Given this backdrop, privatizing engineering support operations requiring multi disciplinary skills and competencies, in the 21st century, is an example of stone age thinking. Engineering and Operations are two sides of the same coin. In fact, engineering ensures equipment readiness to commence and sustain combat operations. In the Yom Kippur war, it was engineering that created superior force ratios by recycling up to an armoured brigade in 48 hours.  Whenever engineering has failed during operations, major disasters have struck, e.g. Columbia Space Shuttle disaster (2003), failure of Patriot missile during Gulf war (1991) and HMS Sheffield (1982). GOCO is for privatization of public services not national security assets. There is an inherent convergence of objectives in the private sector, they will also aim to maximise profits and this could be at the cost of equipment readiness. Private owners of defence engineering operations could raise costs manifold, once public sector skills wither away. It would therefore be prudent to focus on the root cause of the sub optimal performance by ABWs. It makes sense to privatise logistic support functions of ABWs as a first step rather than engineering support functions, to bring in efficiency and in the interest of national security. Once logistics of ABWs becomes contractor operated, base reset of complete systems may be carried out by private sector, if proved cost effective. This calibrated approach will ensure that the viability of these national security assets is retained during the transition period, in view of the uncertain situation at the borders. The fact is that most of the Army`s inventory is of imported origin and the private sector does not possess adequate skills and competencies to take on this workload without hand holding.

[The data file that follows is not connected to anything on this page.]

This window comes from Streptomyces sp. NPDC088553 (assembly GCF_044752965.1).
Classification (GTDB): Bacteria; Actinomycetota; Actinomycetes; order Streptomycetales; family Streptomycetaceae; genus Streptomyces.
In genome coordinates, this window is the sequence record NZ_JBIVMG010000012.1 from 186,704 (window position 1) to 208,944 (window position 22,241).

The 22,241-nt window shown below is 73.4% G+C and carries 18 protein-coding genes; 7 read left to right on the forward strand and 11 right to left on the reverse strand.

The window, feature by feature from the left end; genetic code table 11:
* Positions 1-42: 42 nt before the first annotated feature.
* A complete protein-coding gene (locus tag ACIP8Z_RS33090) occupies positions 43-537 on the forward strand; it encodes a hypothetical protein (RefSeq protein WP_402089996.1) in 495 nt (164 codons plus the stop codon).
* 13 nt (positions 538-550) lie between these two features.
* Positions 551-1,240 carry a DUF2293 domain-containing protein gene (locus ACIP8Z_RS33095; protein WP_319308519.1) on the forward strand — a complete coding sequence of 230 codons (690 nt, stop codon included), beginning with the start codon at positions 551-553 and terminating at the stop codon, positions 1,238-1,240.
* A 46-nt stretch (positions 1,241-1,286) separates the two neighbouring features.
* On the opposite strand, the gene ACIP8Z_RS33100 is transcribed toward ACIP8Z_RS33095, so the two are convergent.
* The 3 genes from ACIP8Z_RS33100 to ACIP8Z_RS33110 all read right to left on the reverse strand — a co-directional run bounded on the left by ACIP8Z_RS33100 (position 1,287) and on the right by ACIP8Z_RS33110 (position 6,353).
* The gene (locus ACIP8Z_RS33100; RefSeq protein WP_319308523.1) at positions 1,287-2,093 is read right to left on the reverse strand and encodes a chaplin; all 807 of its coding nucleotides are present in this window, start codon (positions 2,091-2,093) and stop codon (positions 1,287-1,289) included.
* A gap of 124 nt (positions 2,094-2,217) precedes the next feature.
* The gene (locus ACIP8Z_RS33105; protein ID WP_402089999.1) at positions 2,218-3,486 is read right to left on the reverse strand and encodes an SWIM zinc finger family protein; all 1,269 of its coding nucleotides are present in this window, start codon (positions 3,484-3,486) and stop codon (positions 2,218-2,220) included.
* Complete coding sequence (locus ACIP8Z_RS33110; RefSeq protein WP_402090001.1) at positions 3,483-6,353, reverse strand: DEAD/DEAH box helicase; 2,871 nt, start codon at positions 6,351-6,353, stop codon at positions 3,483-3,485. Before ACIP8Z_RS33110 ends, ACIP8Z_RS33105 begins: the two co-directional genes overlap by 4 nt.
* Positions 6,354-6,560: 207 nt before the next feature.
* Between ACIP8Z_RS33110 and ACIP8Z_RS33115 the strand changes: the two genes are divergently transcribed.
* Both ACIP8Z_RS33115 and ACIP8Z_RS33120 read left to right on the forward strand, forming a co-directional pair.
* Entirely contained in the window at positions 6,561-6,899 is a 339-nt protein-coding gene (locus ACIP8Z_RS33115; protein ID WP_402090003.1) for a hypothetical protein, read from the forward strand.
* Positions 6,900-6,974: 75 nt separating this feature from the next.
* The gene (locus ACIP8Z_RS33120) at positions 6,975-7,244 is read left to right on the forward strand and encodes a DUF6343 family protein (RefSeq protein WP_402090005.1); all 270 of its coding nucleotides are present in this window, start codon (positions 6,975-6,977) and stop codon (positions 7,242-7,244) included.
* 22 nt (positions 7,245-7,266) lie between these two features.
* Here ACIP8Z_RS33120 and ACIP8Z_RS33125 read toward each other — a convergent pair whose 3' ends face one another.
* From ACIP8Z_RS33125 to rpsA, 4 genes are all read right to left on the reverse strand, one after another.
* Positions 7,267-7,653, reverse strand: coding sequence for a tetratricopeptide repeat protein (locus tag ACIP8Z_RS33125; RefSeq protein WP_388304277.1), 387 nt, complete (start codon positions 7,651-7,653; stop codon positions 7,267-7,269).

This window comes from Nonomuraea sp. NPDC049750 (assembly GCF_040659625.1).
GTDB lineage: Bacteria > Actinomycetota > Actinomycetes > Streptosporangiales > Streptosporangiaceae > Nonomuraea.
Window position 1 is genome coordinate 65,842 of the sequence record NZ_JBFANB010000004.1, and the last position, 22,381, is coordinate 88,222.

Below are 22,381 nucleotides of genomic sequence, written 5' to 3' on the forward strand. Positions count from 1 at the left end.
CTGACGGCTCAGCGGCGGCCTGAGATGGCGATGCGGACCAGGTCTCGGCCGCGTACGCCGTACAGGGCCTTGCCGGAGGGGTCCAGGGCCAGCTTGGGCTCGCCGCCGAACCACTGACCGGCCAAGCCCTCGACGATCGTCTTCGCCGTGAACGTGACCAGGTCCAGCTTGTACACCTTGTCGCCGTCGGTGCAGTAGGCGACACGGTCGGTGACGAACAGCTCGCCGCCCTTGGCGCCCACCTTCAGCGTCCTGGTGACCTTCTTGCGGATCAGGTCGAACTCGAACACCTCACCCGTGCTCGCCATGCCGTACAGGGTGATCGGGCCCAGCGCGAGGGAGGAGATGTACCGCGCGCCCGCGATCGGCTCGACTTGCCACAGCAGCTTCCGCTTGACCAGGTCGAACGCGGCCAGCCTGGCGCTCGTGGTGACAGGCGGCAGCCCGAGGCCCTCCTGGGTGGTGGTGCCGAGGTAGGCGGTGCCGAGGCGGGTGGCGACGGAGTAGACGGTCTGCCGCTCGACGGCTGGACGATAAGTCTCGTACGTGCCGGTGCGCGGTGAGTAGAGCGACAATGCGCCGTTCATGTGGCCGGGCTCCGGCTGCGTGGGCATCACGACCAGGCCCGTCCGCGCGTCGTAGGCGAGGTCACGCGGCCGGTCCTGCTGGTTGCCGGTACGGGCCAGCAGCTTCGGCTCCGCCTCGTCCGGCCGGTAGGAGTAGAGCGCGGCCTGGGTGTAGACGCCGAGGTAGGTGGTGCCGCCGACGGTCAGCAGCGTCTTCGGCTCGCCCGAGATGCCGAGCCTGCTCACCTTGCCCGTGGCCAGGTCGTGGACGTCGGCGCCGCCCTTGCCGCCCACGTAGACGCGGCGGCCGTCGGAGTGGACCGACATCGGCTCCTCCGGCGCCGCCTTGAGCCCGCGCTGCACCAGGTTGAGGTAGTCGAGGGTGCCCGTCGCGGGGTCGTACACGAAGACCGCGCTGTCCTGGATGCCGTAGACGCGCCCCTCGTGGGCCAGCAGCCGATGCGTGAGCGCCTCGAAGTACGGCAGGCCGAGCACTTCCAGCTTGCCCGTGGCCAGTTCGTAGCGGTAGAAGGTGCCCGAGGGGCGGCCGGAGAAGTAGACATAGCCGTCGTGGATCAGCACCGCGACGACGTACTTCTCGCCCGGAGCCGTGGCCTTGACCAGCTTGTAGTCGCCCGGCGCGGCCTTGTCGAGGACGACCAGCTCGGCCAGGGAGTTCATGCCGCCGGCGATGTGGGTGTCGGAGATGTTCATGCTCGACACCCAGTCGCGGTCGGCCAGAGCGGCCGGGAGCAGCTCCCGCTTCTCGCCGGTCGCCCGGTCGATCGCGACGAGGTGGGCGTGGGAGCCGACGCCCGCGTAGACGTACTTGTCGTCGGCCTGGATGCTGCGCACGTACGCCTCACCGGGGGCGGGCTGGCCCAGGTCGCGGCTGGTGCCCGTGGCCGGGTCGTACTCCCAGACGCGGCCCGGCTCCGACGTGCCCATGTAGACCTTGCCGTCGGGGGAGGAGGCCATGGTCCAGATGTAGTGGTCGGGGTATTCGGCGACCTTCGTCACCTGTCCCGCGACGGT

GOCO partnership allows each partner to perform duties for which it is uniquely suited; the Govt establishes the mission areas and the private sector implements the missions, using best business practices. Correctly implemented with highest standards of probity, it can bring in efficiencies, cost savings and higher productivity. However, for a nation faced with the prospects of a two front war, howsoever remote the probability may be, a substantial hedge of organic assets against unforeseen circumstances is a must. National security in our context cannot be outsourced and the practices being experimented unsuccessfully in some small countries need not be replicated here. It may be prudent to first operate Govt manufacturing plants and factories manufacturing vehicles, earth moving equipment, communication systems, ammunition, general stores and clothing under the GOCO model rather than combat engineering support, which directly impacts day to day combat readiness. Even some R&D activities could go the GOCO way successfully, as has been shown by some west European countries.